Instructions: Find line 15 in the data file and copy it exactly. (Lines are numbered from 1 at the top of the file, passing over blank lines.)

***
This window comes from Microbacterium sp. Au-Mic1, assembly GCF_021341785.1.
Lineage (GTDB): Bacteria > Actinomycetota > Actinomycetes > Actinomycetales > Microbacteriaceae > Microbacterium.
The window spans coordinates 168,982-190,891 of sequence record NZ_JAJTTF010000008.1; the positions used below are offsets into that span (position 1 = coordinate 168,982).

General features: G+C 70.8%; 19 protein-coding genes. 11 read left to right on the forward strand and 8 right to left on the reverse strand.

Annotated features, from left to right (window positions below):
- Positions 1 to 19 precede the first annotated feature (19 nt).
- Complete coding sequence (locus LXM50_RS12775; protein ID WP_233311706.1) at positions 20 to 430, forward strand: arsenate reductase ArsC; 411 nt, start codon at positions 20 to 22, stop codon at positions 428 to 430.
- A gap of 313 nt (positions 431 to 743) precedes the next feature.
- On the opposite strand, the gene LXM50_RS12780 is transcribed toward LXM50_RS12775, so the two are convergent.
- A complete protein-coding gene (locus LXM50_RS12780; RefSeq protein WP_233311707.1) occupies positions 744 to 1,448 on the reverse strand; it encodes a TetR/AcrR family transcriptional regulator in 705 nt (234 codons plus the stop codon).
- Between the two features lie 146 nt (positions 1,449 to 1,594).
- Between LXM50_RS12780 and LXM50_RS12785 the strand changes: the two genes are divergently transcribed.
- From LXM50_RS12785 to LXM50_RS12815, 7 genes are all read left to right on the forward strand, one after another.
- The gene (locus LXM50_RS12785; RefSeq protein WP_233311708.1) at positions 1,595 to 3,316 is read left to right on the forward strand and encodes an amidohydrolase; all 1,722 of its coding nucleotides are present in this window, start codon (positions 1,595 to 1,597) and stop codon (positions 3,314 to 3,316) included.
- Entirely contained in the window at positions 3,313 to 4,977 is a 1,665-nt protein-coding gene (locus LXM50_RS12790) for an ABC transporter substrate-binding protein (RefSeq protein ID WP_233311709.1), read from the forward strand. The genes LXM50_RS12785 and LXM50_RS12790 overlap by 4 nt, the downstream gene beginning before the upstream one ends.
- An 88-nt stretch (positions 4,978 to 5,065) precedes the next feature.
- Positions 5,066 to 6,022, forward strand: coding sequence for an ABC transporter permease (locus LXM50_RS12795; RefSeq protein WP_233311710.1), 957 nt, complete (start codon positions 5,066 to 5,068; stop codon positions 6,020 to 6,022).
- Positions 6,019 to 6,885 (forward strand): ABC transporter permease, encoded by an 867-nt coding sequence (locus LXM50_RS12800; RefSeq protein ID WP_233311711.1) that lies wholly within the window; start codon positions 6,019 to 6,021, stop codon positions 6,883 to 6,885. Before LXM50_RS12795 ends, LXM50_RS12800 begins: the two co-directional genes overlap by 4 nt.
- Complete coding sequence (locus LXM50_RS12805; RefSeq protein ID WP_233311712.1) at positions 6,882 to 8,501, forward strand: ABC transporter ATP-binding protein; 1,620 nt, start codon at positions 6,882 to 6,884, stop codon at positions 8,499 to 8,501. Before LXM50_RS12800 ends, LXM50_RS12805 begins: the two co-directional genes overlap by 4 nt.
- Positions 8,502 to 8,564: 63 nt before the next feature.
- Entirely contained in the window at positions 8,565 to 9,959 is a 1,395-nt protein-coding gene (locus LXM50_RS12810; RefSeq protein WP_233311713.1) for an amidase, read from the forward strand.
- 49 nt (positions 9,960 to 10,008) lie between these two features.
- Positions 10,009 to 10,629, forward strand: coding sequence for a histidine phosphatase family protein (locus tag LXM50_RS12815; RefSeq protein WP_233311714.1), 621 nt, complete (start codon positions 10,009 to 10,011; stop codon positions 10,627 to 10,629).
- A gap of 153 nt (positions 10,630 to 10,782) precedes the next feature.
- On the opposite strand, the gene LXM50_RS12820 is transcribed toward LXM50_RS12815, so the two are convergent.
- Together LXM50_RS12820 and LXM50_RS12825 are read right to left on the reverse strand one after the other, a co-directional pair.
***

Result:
- Entirely contained in the window at positions 3,313 to 4,977 is a 1,665-nt protein-coding gene (locus LXM50_RS12790) for an ABC transporter substrate-binding protein (RefSeq protein ID WP_233311709.1), read from the forward strand. The genes LXM50_RS12785 and LXM50_RS12790 overlap by 4 nt, the downstream gene beginning before the upstream one ends.